4 of the Most Common Composition Mistakes In Photography

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Common composition mistakes in photography

I’ve seen photographers make lots of mistakes when it comes to composition. That’s not a criticism – we all get things wrong from time to time. But recognizing mistakes and putting them right is a key part of improving your composition skills. In that spirit then, here are the most common composition mistakes and errors that I’ve seen photographers make.

Mistake #1: Learning the rule of thirds – and nothing else

The rule of thirds is basic composition theory and it’s important to understand it. But the mistake some photographers make is never trying to learn anything else about composition.

For example, take a look at the photo below. The tree is located on an intersection created by dividing the frame into three, according to the rule of thirds.

Common composition mistakes in photography

But is the rule of thirds the only principle of composition used in this photo? No, it isn’t. Let’s look at the other factors.

  • There is negative space around the tree. It gives the subject room to breathe and creates a sense of space.
  • The tree is the main focal point and there is nothing to compete with it.
  • The hills in the background are faded due to the weather conditions (it was raining when I made the photo), adding a sense of depth.
  • I used a long exposure (125 seconds) to blur the water and the leaves of the tree, adding a sense of motion or time passing to the photo.
  • I converted the photo to black and white to create drama.

As you can see there’s much more happening in this photo, from the point of view of composition, than simply placing the tree on a third. Once you understand how these ideas work you can use them in other photos and improve your composition skills at the same time.

Mistake #2: Not including foreground interest

This is a common mistake in landscape photography and some documentary photography. That’s because photographers in these genres often use wide-angle lenses, which usually include lots of foreground detail in the composition.

The idea of foreground interest can be a hard concept to grasp at first but it makes sense when you start to think about it.

For example, I made the following photo with a 14mm lens (a wide-angle on my APS-C camera). I wanted to tell a story about the couple in the market. Using a wide-angle lens helped me include context – the piles of vegetables in the foreground that the couple was selling. The vegetables provide foreground interest and support the story.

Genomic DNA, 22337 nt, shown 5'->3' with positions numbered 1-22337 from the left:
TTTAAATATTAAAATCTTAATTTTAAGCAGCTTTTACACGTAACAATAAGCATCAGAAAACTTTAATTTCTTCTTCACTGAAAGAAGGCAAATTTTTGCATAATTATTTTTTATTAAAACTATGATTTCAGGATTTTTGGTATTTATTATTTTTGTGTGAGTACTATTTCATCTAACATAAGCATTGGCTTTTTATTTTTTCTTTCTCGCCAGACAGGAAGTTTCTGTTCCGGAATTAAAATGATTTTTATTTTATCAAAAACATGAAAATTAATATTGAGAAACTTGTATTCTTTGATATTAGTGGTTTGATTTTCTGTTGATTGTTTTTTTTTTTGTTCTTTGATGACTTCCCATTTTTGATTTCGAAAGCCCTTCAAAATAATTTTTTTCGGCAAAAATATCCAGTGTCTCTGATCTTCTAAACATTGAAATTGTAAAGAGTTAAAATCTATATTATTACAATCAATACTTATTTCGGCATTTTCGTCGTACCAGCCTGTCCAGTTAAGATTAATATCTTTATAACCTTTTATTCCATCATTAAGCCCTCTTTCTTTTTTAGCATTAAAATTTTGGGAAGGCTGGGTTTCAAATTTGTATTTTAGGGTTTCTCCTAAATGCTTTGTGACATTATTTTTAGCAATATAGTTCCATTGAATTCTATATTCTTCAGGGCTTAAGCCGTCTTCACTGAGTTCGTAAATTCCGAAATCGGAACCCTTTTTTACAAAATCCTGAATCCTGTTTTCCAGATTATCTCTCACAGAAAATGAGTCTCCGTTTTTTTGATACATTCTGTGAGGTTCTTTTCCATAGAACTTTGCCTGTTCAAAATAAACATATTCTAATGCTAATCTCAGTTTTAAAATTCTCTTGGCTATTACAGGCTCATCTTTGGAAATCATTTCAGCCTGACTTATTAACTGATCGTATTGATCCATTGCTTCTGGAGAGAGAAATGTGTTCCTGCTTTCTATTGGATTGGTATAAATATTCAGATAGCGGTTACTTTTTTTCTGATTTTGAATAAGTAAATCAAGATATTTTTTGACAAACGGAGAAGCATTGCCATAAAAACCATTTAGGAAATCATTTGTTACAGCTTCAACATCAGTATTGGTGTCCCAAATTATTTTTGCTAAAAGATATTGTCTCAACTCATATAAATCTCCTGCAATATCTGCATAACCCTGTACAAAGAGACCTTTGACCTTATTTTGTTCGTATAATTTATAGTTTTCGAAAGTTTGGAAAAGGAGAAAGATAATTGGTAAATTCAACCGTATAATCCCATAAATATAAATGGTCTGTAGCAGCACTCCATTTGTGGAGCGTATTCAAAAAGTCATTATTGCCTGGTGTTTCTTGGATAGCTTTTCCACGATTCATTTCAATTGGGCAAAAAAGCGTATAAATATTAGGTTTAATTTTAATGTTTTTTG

Common composition mistakes in photography

The same idea also applies to landscapes made with wide-angle lenses. In the photo below the ruins is the main subject. The flowers in the foreground add interest in the bottom half of the frame.

Common composition mistakes in photography

Mistake #3: Not paying enough attention to the background

Sharp backgrounds are common in documentary styles of photography and can help tell a story about the main subject. For example, in the photo below the main subject is the three men in the photo – the barber, his customer, and the man looking directly at the camera.

Common composition mistakes in photography

The detail in the background supports the main subject and helps tell its story. We can see every detail, from the wall behind the men to the barber’s tools and products. These details are an interesting and important part of the photo.

Sometimes the opposite approach is required and you need to blur the background out to remove distractions. Part of the skill of being a photographer is knowing when to blur the background and when to keep it sharp. In some portraits (like the one below, made with an aperture of f/1.8) you can use a wide aperture to blur the background and remove details that might distract from the model.

Common composition mistakes in photography

The mistake I see photographers make is not thinking about these things and taking enough care to make sure the background suits the subject.

Mistake #4: Not working the subject

The final common composition mistake I see photographers make is failing to work the subject. This means that you take as many photos as you can until you’ve exhausted all the creative possibilities. Sometimes you only need to take three or four photos for this to happen. At other times you may take 20 or 30. Either way, the idea is to explore different viewpoints and compositional possibilities.